If you suspect that your child might be struggling with a learning, social-emotional or developmental disorder, a neuropsychological assessment could be an illuminating experience. However, if you’ve never had the experience before, it may seem a little intimidating. What all goes into the assessment? What can you expect, from the questions you might be asked to how much of your day it will take up?
It’s a good idea to research and be prepared before you come in for the assessment, and to contact your neurobehavioral specialist with any questions.
Goal of the Assessment
The goal of a neuropsychological assessment is first to provide a differential diagnosis to give you and your child an idea of what the underlying issue(s) might be. From there, the assessment helps to pinpoint your child’s strengths as well as their weaknesses. Ideally, the assessment will help you and your child figure out the best way for him or her as an individual to learn or develop at the best pace. Assessments may seem intimidating at the outset, but really they’re just the opposite. They shed light on the neuropsychological areas of need, helping you to understand them and your child more fully.
What to Expect
Neurobehavioral testing is an in-depth process for both the child and their family. The neuropsychologist will offer standardized tests to the child to get a sense of their cognitive ability, academic achievement, language, fine motor skills, verbal and visual learning, memory skills, attention and concentration, executive function skills, and social/emotional functioning. The neuropsychologist will also interview the family to get a clearer context through a behavioral checklist and information about neurodevelopmental history.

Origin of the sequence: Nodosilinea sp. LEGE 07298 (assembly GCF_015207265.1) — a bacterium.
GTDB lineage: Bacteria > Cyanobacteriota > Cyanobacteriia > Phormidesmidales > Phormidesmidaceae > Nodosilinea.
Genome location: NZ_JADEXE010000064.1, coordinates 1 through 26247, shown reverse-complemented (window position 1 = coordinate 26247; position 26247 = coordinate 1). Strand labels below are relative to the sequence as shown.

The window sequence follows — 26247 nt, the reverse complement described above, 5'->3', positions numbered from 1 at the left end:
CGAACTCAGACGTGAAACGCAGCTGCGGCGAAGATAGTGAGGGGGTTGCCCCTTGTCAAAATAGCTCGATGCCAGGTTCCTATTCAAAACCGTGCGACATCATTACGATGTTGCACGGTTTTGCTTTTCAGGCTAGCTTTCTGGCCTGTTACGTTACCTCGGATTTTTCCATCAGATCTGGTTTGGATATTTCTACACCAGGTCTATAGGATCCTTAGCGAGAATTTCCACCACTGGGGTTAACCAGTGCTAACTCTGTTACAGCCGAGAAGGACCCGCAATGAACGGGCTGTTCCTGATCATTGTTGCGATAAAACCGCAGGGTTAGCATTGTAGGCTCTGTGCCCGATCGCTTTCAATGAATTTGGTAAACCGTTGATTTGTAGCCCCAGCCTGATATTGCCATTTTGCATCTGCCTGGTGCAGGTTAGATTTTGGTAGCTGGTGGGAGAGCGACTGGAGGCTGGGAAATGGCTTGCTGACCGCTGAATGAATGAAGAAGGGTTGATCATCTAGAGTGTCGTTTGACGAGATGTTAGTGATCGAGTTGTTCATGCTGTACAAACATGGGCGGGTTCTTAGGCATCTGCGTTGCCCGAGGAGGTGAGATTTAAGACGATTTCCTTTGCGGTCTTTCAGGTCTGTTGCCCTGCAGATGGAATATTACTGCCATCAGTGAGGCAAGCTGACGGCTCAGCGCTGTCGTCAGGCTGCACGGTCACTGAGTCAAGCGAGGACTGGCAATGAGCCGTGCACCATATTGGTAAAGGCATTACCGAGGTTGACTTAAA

About 3 or 4 weeks after the testing, the neuropsychologist will meet with the child’s family for a 90-minute session to share the results and any diagnoses or recommendations. Parents will then go home with both a written and digital report explaining all the findings.
How to Prepare
Because neuropsychological testing can take several hours, make sure to clear your schedule for the day. Ensure that your child is wearing comfortable clothes and has eaten beforehand. Snacks can be provided during the testing, but it’s a good idea to eat beforehand as well. If your child takes any medications, make sure to bring them along so that they can take them as scheduled, as well as bring a list of current medications and dosages. If they wear glasses, even reading glasses, bring them along.
Know that any questions that the neuropsychologist may ask about your child’s behavior or neurodevelopmental history is to get a clear and comprehensive picture of your child’s neurobehavioral profile. Answer honestly and thoroughly and encourage your child to do the same. Keep in mind, too, that this is not a pass or fail assessment, but merely an attempt to figure out the way your child thinks, learns, and functions.
Ultimately, a neuropsychological assessment can help your child improve in school as well as better manage any weaknesses in order to enjoy a higher quality of life. Neurobehavioral experts who conduct the assessments are committed to providing the clearest picture of your child’s neurobehavioral health and helping to embrace your child’s own unique neurodevelopment.